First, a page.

Seven different Venezuelans have scored through a pair of shutout wins, with Caracas’ Sergio Cordova the only one to bag a pair.

Mexico 0-0 Germany

Germany has just one point through two matches, thanks largely to Pachuca’s Abraham Romero’s seven saves. Mexico was outshot 12-6.

Porto, Watford, Hull? Marco Silva in demand

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Marco Silva is one of the hottest properties in management, months after eliciting cries of “Who?” following his appointment at Hull City.

While those cries may have been a tiny bit myopic given his time at Sporting CP and Olympiacos, the 39-year-old is now visible to the world despite Hull’s relegation.

[ MORE: Real Madrid nabs $50m teen ]

Silva will be back in England to meet with Hull on Wednesday, but a clause in his contract that said he could leave if the club was relegated gives the Tigers very little hope.

Rumors have him wanted at Watford, and he’s also been linked with a number of other jobs including Southampton (should the club part ways with Claude Puel).

However, the former right back is also reportedly a target of one of the biggest clubs in his home country: Champions League side Porto.

UEFA Europa League Final preview: Manchester United vs. Ajax

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Jose Mourinho’s big European gamble takes center stage on Wednesday in Sweden, when Manchester United attempts to topple young Ajax in the UEFA Europa League Final.

United’s chances for UEFA Champions League qualification, a magnificent opportunity, are overshadowed by the pall cast over Manchester by sinister terrorist attacks at a pop concert that killed and injured many on Monday night.

Alas, there’s soccer to be played, and Mourinho is looking to make it a trio of shiny items in his first year on the job. United beat Leicester City for the Community Shield, then topped Southampton in the EFL Cup Final en route to Sweden.

United’s well-documented dearth of healthy defenders will march out one more time on Wednesday, with Chris Smalling and Phil Jones tasked with manning the center of the back line. Expect Antonio Valencia and Matteo Darmian out wide.

[ MORE: Full 2016-17 season reviews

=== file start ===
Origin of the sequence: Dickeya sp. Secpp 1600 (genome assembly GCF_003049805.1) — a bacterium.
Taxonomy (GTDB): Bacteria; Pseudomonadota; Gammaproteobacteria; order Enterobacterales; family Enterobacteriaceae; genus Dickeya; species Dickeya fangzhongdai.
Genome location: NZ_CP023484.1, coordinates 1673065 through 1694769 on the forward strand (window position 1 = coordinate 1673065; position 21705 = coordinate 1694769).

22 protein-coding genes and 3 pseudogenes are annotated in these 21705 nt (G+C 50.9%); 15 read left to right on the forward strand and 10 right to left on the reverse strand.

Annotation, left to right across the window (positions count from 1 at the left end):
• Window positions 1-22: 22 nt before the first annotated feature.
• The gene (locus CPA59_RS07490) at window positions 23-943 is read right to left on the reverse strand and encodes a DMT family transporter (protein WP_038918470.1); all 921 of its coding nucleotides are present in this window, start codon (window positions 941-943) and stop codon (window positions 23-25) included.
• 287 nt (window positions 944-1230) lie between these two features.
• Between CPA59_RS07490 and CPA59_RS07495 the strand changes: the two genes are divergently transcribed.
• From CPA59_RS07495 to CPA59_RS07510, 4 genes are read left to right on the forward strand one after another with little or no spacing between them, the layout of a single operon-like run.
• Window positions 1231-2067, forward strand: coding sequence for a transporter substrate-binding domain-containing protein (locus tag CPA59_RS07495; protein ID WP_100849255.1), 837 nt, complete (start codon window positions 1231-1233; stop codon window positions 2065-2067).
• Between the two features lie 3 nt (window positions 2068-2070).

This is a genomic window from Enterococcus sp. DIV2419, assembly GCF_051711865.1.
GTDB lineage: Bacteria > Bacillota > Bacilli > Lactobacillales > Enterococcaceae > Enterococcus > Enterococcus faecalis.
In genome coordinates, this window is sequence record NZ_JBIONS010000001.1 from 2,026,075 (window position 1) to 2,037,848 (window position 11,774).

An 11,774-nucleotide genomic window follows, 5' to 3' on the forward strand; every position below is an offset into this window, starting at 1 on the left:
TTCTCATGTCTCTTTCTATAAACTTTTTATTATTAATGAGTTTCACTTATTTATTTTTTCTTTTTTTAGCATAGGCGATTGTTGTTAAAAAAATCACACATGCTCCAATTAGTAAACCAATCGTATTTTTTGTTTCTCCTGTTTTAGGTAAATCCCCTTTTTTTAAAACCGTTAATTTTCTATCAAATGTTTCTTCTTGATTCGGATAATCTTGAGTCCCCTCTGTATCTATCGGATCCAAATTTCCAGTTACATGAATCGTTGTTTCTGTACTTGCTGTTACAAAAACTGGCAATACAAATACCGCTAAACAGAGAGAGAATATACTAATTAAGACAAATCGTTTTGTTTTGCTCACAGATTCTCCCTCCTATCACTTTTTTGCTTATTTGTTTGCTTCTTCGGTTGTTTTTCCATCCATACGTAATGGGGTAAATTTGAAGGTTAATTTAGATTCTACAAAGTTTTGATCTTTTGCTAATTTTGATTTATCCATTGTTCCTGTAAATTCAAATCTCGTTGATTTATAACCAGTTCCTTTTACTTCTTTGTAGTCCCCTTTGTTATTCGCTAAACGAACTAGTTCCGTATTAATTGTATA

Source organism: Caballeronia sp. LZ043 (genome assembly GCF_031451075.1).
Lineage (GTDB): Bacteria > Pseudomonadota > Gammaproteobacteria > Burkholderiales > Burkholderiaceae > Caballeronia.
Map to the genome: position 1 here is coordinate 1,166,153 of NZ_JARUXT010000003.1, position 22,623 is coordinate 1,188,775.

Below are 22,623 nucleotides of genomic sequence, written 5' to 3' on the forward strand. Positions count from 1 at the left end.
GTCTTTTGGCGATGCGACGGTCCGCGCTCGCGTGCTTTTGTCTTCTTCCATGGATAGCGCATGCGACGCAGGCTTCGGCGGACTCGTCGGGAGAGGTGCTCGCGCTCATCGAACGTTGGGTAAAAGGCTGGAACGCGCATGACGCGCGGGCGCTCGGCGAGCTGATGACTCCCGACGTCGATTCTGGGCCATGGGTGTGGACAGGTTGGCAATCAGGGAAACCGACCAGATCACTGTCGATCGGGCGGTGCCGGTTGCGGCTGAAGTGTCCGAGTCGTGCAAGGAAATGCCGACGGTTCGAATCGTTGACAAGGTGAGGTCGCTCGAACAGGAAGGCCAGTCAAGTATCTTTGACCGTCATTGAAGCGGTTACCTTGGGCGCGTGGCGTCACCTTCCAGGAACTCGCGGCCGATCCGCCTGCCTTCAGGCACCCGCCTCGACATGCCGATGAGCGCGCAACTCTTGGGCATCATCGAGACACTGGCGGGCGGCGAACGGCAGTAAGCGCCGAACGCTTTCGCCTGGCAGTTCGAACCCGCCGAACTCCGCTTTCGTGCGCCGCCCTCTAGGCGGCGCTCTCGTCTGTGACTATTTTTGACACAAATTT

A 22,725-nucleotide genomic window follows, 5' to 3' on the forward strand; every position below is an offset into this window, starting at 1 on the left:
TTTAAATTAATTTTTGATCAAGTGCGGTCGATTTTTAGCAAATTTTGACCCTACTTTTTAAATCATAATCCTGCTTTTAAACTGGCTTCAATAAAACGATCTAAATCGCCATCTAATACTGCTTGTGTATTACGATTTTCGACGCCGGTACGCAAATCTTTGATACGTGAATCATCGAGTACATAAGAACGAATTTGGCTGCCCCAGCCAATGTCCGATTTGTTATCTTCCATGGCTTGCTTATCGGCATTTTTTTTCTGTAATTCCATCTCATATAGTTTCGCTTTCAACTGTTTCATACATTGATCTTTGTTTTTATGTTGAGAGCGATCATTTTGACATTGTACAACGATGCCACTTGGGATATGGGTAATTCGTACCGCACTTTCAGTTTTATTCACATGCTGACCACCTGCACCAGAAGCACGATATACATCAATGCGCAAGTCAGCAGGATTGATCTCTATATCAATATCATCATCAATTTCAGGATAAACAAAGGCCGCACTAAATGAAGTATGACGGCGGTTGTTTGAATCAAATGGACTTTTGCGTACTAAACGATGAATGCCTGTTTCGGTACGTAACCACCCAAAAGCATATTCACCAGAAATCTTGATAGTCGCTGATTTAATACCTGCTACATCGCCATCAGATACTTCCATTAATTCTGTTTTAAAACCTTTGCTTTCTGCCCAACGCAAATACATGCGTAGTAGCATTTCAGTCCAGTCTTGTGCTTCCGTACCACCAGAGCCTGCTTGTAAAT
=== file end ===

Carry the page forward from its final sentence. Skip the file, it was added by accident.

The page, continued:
Despite the injury to Zlatan Ibrahimovic, Mourinho’s attack is going to give Ajax fits. Marcus Rashford has been next level for most of the second half of the season, and United will also likely feature Henrikh Mkhitaryan and Paul Pogba atop Ander Herrera.

If someone is going to break United down, it could be midfield wizards Davy Klaassen and Lasse Schone. The creative middle men have a variety of options to find with the ball, including on-loan Chelsea man Bertrand Traore and Danish teenager Kasper Dolberg.

But how will they deal with United’s attack? Sure Ajax has stopped Lyon, Schalke, Copenhagen, and Legia Warsaw, but United and Mourinho? That’s another challenge for Peter Bosz and his men.

Ajax won the 1992 UEFA Cup, and this is United’s first ever trip to this particular final. The Red Devils are heavy favorites, and we expect United to prevail. Don’t sleep on Juan Mata heroics. Call it 3-1.

Allardyce resigns, opening up intriguing vacancy at Palace

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Sam Allardyce is walking away on top outside the relegation zone.

The veteran Premier League manager, 62, resigned his post as Crystal Palace on Tuesday, weeks after leading another team to safety.

The move ends a tumultuous eight months for Allardyce, who was fired as England manager after an undercover sting exposed unethical dealings with agents.

[ MORE: Full 2016-17 season reviews

It also comes about an hour after somebody wrote that Crystal Palace should move on from Allardyce. What a jerk, that somebody.

Rarely at a loss for words, here’s Big Sam from cpfc.co.uk:

I want to be able to savour life while I’m still relatively young and when I’m still relatively healthy enough to do all the things I want to do, like travel, spend more time with my family and grandchildren without the huge pressure that comes with being a football manager.

This is the right time for me. I have no ambitions to take another job, I simply want to be able to enjoy all the things you cannot really enjoy with the 24/7 demands of managing any football club, let alone one in the Premier League.”

All kidding aside — and I’m far from a Big Sam fan — congrats to the man on walking away to enjoy the finer things in life. He had a heck of a run, and we’ll see how long he can resist being away from the fray. Cheers, Sam.